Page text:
Purpose: To determine the maximum-tolerated dose of paclitaxel with carboplatin with and without filgrastim support in patients with metastatic non-small-cell lung cancer (NSCLC) and to investigate the pharmacokinetics of paclitaxel and carboplatin and correlate these with the pharmacodynamic effects. Patients and Methods: Thirty-six chemotherapy-naive patients with metastatic NSCLC were entered into this phase I dose-escalation and pharmacokinetic study. Paclitaxel was initially administered as a 24-hour infusion at a fixed dose of 135 mg/m2, and the carboplatin dose was escalated in cohorts of three patients, using Calvert's formula [dose(mg) = area under the concentration time curve (glomerular filtration rate + 25)], to target areas under the concentration time curve (AUCs) of 5, 7, 9, and 11 mg/mL x minute. A measured 24-hour urinary creatinine clearance was substituted for the glomerular filtration rate. Once the maximum-tolerated AUC (MTAUC) of carboplatin was reached, the paclitaxel dose was escalated to 175, 200, and 225 mg/m2. When the paclitaxel dose escalation began, the AUC of carboplafin was reduced to one level below the MTAUC. Results: Myelosuppression was the major dose-limiting toxicity. Thrombocytopenia was observed at a carboplatin AUC of 11 mg/mL x minute after course 2 and thereafter. End-of-infusion plasma paclitaxel concentrations and median duration of time above 0.05 μM were similar in course 1 versus course 2 at the 135 and 175 mg/m2 dose levels. The neutropenia experienced by patients was consistent with that observed in patients who had received paclitaxel alone. Measured carboplatin AUCs were approximately 12% (20% v 3% with course 1 v course 2, respectively) below the desired target, with a standard deviation of 34% at all dose levels. A sigmoid-maximum effect model describing the relationship between relative thrombocytopenia and measured free platinum exposure indicated that patients who received the combination of carboplatin with paclitaxel experienced less severe thrombocytopenia than would be expected from carboplatin alone. Of the 36 patients entered onto the study, one experienced a complete response and 17 had partial responses, for an overall response rate of 50%. The recommended doses of paclitaxel (24- hour infusion) and carboplatin for future phase II studies of this combination are (1) paclitaxel 135 mg/m2 with a carboplatin dose targeted to achieve an AUC of 7 mg/mL x minute without filgrastim support; (2) paclitaxel 135 mg/m2 with a carboplatin dose targeted to achieve an AUC of 9 mg/mL x minute with filgrastim support; and (3) paclitaxel 225 mg/m2 with a carboplatin dose targeted to achieve an AUC of 7 mg/mL x minute with filgrastim support. Conclusion: The regimen of paclitaxel and carboplatin is well-tolerated and has promising activity in the treatment of NSCLC. There is no pharmacokinetic interaction between paclitaxel and carboplatin, but there is a pharmacodynamic, platelet-sparing effect on this dose-limiting toxicity of carboplatin.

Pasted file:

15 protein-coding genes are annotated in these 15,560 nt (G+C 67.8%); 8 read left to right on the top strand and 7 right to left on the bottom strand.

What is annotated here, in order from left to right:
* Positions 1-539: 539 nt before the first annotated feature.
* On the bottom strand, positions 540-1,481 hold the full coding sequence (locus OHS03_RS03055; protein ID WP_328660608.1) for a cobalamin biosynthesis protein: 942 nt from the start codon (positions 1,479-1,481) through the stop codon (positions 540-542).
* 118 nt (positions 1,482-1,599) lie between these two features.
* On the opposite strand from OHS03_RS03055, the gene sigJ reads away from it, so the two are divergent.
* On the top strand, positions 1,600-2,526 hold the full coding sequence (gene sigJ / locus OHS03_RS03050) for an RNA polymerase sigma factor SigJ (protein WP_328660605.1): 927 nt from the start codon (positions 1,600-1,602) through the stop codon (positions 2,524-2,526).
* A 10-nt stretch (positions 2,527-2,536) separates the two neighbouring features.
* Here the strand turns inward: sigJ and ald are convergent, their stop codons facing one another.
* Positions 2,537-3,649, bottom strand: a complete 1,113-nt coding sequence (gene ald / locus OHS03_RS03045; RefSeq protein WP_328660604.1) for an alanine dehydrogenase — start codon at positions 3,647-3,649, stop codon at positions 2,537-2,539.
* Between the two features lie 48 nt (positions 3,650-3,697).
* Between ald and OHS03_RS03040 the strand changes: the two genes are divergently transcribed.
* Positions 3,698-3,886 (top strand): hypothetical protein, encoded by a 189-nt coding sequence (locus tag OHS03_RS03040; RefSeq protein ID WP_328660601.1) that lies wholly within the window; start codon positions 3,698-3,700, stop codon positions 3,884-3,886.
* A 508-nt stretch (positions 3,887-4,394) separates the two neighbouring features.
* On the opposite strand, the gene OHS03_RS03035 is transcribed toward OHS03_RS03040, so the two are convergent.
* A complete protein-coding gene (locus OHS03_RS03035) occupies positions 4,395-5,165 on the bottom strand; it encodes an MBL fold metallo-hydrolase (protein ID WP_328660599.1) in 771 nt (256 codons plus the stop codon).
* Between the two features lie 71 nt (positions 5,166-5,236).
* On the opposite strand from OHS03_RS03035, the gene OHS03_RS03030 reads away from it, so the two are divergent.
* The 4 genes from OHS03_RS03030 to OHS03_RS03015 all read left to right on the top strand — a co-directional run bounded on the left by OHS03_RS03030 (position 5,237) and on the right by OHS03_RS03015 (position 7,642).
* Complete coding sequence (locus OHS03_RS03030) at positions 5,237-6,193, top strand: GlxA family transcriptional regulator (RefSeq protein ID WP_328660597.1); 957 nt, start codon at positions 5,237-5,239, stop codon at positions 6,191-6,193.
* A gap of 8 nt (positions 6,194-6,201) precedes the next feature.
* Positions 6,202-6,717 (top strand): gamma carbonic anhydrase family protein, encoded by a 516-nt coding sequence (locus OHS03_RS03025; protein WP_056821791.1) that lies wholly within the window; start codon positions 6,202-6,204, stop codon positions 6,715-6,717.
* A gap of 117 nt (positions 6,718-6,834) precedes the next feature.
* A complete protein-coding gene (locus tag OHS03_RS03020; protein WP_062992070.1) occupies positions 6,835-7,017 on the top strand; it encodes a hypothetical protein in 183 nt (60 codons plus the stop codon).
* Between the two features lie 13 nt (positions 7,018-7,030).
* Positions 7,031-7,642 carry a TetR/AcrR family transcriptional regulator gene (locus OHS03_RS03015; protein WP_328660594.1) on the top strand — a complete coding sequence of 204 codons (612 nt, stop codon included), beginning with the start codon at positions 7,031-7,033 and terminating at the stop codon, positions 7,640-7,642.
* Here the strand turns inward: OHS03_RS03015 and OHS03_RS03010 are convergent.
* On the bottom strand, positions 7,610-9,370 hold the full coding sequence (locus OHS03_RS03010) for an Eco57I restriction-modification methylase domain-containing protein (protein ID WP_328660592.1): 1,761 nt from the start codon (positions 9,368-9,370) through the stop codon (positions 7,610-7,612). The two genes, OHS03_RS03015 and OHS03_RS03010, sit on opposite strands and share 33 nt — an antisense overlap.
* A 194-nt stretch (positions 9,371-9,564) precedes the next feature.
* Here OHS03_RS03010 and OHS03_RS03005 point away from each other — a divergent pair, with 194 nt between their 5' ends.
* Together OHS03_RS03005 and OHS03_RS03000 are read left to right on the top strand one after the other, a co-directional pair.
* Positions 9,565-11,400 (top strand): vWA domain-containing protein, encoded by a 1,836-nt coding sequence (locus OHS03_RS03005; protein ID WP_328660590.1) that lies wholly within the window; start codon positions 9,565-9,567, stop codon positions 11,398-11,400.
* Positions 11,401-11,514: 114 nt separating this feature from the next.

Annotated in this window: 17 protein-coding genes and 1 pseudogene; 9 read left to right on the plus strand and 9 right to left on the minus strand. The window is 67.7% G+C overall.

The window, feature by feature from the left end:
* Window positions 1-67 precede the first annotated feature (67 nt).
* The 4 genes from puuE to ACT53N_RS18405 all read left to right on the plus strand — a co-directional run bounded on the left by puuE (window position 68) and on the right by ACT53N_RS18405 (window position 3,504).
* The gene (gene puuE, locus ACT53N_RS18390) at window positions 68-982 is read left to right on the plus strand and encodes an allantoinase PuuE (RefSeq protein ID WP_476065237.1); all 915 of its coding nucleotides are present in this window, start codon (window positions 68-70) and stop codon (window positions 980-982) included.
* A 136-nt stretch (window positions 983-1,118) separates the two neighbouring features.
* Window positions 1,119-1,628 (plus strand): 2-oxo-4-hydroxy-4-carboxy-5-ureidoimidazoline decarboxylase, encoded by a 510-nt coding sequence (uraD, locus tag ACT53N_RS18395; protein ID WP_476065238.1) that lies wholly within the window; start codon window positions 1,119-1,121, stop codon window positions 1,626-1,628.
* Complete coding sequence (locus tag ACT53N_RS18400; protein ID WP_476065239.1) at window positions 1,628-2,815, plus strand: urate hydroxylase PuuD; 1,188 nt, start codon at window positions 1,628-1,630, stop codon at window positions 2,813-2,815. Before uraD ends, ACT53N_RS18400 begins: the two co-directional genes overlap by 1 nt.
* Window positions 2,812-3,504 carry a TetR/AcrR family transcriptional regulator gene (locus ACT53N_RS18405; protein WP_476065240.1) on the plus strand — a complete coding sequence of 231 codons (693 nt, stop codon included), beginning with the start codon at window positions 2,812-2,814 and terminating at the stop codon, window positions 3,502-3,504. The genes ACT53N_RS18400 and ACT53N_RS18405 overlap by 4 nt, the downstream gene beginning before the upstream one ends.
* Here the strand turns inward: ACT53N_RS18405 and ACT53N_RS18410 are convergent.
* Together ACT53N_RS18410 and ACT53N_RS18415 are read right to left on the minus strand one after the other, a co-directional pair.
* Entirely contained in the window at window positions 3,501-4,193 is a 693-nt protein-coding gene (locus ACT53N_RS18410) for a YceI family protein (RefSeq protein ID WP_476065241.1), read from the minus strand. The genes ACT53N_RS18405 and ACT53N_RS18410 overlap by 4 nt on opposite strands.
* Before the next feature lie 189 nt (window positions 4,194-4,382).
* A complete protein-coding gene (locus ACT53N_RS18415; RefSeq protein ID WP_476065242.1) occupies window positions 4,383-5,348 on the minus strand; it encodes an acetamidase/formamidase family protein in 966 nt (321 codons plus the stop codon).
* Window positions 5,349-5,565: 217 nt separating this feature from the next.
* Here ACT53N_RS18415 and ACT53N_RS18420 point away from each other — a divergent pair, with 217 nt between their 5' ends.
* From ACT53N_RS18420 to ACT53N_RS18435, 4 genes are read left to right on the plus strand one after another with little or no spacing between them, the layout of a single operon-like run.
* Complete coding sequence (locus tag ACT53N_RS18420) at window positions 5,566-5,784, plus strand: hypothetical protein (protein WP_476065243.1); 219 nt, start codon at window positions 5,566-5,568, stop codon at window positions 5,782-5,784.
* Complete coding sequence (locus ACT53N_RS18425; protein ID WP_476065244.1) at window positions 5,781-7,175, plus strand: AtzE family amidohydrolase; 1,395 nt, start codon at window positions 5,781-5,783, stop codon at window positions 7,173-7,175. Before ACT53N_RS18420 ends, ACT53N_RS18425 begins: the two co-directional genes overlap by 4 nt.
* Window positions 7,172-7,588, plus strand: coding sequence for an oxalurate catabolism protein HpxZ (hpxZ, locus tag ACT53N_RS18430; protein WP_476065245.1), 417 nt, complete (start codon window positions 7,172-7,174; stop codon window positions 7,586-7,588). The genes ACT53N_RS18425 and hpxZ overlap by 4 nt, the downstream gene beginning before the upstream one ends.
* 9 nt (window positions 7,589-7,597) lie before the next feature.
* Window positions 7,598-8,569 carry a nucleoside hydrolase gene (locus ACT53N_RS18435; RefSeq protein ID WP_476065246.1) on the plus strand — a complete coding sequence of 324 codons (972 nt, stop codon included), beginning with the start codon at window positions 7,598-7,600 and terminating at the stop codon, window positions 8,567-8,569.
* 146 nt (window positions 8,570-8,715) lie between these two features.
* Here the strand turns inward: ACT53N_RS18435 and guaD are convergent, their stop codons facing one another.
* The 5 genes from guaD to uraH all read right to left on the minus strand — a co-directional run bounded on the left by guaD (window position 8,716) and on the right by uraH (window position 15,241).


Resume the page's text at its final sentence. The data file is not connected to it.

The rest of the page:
ASJC Scopus subject areas
- Cancer Research